Despite its turbulent history, the cavernous interior of the Palace provides a quiet spot to reflect on the activities that occurred here. The bookshelves in the library of South Vietnam’s last leader, President Thieu, are intact; revealing a taste for novels from Arthur Hailey’s Airport to Leon Uris’ Topaz along with several years’ worth of World Tennis magazines. (Thieu was an avid tennis player.)
The structure served two functions; while it was the President’s ceremonial residence, it was also the command center used to direct military actions in the ongoing war.
We descended into the basement bunker, which still reeks of sweat and stale cigarette smoke. The President’s War Room looks like he just stepped outside for a moment to catch a breath of fresh air. Maps adorn the walls revealing the latest military movements by the opposing forces as they encircled Saigon. A twin-sized bed lays forlornly in a corner of a room the size of a prison cell; a sign above it states “The Combat Duty Bedroom of the President.”
The Palace appeared in images around the world on April 30th, 1975 as North Vietnamese tanks smashed through its front gates, signaling the fall of the South Vietnamese government; while a few blocks away U.S. Army helicopters flew their final evacuation missions from the rooftop of the besieged American Embassy.
Afterwards we maneuvered our way a few blocks to the Rex Hotel, which was the informal headquarters for war correspondents. The rooftop bar was a popular gathering spot for reporters discussing the progress of the fighting and provided a safe haven from the occasional street-level grenade attacks below. It now provides an ideal setting to survey the city.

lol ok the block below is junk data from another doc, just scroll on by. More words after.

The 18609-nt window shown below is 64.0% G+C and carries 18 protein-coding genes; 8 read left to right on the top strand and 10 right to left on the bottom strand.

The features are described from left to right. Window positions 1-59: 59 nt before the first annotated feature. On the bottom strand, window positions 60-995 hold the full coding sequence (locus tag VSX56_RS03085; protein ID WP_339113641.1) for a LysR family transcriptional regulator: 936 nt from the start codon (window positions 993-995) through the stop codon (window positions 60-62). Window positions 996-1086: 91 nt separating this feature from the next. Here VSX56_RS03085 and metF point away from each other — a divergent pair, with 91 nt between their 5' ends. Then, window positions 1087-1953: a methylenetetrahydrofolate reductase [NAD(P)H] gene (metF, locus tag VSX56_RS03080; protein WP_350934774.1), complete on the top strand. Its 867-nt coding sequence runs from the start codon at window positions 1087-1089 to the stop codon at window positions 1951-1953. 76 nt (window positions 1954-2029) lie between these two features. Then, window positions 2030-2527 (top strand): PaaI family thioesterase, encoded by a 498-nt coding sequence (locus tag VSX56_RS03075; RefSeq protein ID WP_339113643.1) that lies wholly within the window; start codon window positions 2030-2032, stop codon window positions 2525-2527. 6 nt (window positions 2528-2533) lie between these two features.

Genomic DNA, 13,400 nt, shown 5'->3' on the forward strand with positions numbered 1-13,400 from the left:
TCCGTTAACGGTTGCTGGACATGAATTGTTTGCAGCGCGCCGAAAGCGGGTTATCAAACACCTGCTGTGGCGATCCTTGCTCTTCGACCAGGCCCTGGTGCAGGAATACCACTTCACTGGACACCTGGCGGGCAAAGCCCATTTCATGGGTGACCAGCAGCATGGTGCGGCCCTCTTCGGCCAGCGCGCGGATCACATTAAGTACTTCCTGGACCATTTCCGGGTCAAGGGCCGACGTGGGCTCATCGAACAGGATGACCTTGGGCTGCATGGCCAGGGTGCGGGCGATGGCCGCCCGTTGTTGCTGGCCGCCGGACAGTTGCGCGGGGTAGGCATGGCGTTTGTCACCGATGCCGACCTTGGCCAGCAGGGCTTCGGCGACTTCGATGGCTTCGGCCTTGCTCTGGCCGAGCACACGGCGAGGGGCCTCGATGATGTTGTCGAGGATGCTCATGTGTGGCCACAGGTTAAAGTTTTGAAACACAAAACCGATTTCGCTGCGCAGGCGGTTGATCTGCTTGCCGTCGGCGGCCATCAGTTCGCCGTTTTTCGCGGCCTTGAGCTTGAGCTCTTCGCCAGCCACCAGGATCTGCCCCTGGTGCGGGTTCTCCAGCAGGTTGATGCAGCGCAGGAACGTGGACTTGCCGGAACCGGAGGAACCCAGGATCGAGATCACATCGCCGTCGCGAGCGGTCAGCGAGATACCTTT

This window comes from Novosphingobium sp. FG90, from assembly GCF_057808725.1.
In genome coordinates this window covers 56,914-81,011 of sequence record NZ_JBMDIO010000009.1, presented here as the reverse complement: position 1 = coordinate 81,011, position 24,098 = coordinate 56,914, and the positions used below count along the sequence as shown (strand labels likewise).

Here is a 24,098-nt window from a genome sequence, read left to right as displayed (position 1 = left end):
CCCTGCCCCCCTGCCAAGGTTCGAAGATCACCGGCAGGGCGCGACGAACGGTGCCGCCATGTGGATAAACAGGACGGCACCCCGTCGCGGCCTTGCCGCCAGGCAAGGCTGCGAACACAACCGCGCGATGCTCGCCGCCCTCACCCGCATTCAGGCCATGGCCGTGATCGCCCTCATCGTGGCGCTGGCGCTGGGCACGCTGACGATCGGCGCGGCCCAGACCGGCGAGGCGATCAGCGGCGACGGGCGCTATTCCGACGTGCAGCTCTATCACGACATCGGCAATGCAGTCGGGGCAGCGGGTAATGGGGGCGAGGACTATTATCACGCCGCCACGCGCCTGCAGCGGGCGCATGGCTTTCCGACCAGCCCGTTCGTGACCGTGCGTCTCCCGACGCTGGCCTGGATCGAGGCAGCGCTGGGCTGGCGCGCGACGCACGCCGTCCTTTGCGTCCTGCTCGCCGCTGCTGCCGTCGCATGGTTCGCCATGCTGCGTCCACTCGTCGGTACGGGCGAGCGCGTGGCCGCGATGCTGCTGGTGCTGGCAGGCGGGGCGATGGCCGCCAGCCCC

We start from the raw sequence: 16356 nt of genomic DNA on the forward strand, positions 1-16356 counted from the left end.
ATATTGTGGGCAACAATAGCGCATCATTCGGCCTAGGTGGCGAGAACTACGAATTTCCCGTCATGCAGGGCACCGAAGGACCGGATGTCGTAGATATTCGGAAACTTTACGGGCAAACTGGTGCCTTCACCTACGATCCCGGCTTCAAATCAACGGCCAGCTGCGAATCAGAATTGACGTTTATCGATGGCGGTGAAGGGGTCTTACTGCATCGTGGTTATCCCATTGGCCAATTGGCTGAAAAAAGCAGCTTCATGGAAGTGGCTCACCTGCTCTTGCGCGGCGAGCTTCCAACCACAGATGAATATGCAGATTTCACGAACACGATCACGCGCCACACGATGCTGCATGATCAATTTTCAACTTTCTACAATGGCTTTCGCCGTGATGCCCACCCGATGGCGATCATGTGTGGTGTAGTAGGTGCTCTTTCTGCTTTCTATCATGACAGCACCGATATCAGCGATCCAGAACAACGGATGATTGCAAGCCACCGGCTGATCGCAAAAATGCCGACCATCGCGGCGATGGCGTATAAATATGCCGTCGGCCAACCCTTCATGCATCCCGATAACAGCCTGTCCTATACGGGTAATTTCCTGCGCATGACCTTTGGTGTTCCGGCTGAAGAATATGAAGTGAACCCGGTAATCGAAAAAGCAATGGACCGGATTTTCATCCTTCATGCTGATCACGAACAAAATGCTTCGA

The war was fought to contain communism but now that system operates as a rough veneer over the capitalism raging beneath it. As we soaked in the scene, the Guns N’ Roses song Civil War blared over the sound system; lead singer Axl Rose screeching, “I don’t need no civil war.” Considering that the Vietnam War was the first one set to a rock-and-roll soundtrack, the song seemed highly appropriate.
Sitting nearby was an American who had served here as a platoon leader, his deployment launched in January 1968, just as the country was about to explode from the Tet offensive. He reported that during the fighting, when his platoon’s position near Danang was attacked on an almost nightly basis, he turned to his sergeant and declared, “You know in 30 years we’re going to come back here and shake their hands. Why can’t we just go ahead and do it now?” His sergeant thought that notion was absurd. But where that combat took place there’s now a championship-caliber golf course designed by Nick Faldo, serving American military veterans who return in droves.
That experience typifies Vietnam. The country has survived the rolling thunder of several wars. But now it’s just an echo, barely heard over the current economic boom, as the Vietnamese people have moved on and embraced a peaceful future.
For another story about remembering the Vietnam War read “Footprints at My Lai.”
Here’s a view of the hectic yet smoothly choreographed street scenes in a city with 2,000,000 motor scooters: